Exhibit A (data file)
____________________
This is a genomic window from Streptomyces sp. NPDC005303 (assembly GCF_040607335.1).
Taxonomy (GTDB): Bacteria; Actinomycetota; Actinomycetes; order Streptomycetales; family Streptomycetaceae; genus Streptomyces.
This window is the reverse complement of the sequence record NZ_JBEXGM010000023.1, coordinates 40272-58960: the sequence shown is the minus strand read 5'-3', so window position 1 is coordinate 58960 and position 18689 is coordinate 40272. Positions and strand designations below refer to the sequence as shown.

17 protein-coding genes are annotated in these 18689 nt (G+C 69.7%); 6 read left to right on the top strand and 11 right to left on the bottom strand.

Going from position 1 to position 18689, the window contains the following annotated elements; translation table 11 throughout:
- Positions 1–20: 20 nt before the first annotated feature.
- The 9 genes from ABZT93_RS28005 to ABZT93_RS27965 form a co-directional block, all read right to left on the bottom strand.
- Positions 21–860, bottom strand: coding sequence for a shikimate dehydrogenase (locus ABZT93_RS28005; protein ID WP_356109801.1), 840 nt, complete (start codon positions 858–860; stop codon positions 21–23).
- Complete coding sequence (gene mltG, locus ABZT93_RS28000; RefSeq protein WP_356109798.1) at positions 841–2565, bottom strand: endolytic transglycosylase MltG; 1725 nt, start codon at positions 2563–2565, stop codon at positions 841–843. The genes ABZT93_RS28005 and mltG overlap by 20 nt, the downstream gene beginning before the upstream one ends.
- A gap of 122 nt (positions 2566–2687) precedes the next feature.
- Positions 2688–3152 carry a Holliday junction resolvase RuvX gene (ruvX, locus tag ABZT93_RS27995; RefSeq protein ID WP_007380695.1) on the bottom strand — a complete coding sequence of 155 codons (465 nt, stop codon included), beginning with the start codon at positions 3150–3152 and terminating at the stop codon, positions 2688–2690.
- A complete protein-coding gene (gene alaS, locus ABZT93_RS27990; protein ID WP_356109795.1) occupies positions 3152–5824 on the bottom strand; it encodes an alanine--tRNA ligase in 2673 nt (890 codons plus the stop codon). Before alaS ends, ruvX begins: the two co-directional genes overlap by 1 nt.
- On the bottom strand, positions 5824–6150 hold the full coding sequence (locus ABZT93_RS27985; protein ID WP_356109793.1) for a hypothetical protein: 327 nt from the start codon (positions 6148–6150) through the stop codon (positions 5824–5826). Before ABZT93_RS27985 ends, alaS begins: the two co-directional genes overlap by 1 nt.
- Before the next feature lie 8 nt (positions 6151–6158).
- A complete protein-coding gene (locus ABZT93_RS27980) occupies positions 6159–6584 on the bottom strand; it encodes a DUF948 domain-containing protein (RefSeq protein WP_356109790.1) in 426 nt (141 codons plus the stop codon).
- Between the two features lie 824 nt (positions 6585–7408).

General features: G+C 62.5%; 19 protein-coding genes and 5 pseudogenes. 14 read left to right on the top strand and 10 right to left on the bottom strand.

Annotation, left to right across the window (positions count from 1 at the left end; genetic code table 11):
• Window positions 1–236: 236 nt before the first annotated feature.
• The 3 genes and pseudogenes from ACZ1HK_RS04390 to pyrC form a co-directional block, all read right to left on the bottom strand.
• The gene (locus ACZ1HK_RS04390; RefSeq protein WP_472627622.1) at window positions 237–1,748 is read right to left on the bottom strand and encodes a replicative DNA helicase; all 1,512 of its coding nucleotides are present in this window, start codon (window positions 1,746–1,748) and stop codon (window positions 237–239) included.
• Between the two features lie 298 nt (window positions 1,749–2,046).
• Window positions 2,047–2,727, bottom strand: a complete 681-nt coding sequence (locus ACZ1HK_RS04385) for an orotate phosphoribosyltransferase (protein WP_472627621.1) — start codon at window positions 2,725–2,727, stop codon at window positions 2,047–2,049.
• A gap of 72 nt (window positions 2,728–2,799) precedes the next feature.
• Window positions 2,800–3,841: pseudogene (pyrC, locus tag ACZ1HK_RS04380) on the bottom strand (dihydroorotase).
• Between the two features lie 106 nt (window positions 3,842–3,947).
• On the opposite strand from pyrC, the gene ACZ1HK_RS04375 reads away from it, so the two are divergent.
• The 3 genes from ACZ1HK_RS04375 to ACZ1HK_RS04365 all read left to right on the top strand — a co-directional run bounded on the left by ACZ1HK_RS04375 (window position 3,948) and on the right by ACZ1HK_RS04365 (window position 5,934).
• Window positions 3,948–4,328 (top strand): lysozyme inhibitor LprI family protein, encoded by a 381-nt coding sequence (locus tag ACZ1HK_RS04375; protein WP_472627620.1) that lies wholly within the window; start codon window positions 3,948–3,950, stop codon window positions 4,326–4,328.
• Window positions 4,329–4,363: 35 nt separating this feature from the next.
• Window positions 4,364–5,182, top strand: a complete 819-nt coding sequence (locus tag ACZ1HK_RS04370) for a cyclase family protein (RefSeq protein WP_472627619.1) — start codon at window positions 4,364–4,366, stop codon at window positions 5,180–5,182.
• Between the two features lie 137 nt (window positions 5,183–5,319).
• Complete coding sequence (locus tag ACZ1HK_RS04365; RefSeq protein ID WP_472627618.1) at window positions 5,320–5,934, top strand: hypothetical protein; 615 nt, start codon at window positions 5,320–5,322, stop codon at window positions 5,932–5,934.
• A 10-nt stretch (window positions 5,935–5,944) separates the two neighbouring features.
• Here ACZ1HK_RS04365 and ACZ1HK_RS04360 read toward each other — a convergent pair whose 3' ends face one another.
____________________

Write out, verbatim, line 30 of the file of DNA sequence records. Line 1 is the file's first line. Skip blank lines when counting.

• Window positions 4,329–4,363: 35 nt separating this feature from the next.